Bearstone
Enlarge cover
Rate this book
Clear rating
Open Preview

Bearstone

3.42 of 5 stars 3.42  ·  rating details  ·  308 ratings  ·  54 reviews
A Dramatic Tale of Grizzlies and Gold
Fourteen-year-old Cloyd Atcitty has been skipping school for years. He's run away from a group home for Native American boys, and is now being sent to work for Walter Landis, an old rancher on an isolated Colorado farm.
In a cave above the ranch, Cloyd finds a turquoise carving of a bear. Knowing that his people, the Utes, have a spe...more
Paperback, 160 pages
Published September 1st 2004 by Atheneum Books for Young Readers (first published 1989)
more details... edit details

Friend Reviews

To see what your friends thought of this book, please sign up.

Reader Q&A

To ask other readers questions about Bearstone, please sign up.

Be the first to ask a question about Bearstone

Community Reviews

(showing 1-30 of 511)
filter  |  sort: default (?)  |  rating details
Eric
Jan 14, 2008 Eric rated it 5 of 5 stars
Recommends it for: Guys who like adventure books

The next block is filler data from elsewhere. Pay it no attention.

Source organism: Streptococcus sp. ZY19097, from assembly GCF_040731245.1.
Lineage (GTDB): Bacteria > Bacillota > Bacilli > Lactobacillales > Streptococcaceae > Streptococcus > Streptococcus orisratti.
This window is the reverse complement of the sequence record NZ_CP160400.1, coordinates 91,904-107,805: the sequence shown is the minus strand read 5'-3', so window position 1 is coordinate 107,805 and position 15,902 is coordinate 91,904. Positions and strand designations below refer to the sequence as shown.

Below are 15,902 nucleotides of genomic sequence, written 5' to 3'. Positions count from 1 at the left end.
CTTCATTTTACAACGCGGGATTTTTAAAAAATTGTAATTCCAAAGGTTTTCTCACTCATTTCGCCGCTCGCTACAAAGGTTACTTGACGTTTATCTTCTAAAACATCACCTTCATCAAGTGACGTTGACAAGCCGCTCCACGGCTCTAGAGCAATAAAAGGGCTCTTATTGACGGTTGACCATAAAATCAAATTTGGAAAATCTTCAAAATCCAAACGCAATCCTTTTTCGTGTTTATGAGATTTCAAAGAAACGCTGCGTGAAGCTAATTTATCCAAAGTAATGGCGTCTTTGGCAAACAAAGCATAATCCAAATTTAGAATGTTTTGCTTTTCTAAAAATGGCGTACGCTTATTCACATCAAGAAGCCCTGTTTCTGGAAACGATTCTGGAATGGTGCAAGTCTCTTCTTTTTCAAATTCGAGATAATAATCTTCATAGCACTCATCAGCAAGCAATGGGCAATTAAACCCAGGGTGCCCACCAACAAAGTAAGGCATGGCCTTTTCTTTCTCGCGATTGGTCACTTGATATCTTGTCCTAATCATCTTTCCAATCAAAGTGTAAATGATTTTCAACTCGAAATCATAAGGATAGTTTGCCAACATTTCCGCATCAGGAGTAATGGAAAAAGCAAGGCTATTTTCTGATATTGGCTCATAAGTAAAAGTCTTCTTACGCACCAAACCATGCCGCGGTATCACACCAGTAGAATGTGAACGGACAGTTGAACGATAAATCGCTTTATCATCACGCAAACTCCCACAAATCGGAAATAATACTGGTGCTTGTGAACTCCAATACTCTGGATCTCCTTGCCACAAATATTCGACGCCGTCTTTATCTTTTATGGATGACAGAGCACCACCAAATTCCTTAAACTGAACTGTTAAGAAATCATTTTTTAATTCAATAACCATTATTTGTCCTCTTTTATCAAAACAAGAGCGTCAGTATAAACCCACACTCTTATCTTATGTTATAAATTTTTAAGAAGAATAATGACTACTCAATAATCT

This is a great book! It is all about this kid named Cloyd who believes a stone gives him strength and invulnerability. Cloyd, who is a teenager from White Mesa, Utah, has a rough time getting along with a guy named Walter, who is taking care of him since both his parents passed away. However, Cloyd eventually persuades Walter to take him into the mountains with and go up to the gold mine. Cloyd really wants to go up there to climb an ancient Ute pyramid, though, instead of mining for ore. They...more
Ardit
I choose this book because my cousin told me it was a great book to read. The plot of this book is, Cloyd hasn't been to school for four years and doesn't have parents. Cloyd goes to Colorado fails school and runs away to search for his father. Will Cloyd be able to find his father? If not, then what will happen to Cloyd? My favorite quote is on page 70, paragraph 2, " Now let's get you taken care of. You look like something the cat spit out." This was my favorite quote because, it showed how ho...more
MizziQ